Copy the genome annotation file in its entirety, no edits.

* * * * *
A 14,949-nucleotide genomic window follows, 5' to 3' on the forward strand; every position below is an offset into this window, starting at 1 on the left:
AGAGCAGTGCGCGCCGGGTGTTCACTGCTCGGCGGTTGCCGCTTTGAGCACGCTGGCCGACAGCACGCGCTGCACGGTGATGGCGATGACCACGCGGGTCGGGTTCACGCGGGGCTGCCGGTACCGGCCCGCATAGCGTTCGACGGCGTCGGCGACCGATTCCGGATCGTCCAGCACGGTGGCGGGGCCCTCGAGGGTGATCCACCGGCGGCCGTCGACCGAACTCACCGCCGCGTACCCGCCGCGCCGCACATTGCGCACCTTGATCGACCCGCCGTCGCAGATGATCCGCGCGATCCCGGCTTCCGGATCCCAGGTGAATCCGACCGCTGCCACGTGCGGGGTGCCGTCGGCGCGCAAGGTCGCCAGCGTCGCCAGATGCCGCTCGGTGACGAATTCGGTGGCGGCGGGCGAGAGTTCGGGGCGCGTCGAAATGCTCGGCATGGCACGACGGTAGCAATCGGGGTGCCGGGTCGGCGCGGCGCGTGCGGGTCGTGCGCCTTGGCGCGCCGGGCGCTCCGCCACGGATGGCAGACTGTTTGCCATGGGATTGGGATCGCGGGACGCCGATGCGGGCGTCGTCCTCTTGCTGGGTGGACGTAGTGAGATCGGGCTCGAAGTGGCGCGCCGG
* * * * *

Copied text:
A 14,949-nucleotide genomic window follows, 5' to 3' on the forward strand; every position below is an offset into this window, starting at 1 on the left:
AGAGCAGTGCGCGCCGGGTGTTCACTGCTCGGCGGTTGCCGCTTTGAGCACGCTGGCCGACAGCACGCGCTGCACGGTGATGGCGATGACCACGCGGGTCGGGTTCACGCGGGGCTGCCGGTACCGGCCCGCATAGCGTTCGACGGCGTCGGCGACCGATTCCGGATCGTCCAGCACGGTGGCGGGGCCCTCGAGGGTGATCCACCGGCGGCCGTCGACCGAACTCACCGCCGCGTACCCGCCGCGCCGCACATTGCGCACCTTGATCGACCCGCCGTCGCAGATGATCCGCGCGATCCCGGCTTCCGGATCCCAGGTGAATCCGACCGCTGCCACGTGCGGGGTGCCGTCGGCGCGCAAGGTCGCCAGCGTCGCCAGATGCCGCTCGGTGACGAATTCGGTGGCGGCGGGCGAGAGTTCGGGGCGCGTCGAAATGCTCGGCATGGCACGACGGTAGCAATCGGGGTGCCGGGTCGGCGCGGCGCGTGCGGGTCGTGCGCCTTGGCGCGCCGGGCGCTCCGCCACGGATGGCAGACTGTTTGCCATGGGATTGGGATCGCGGGACGCCGATGCGGGCGTCGTCCTCTTGCTGGGTGGACGTAGTGAGATCGGGCTCGAAGTGGCGCGCCGG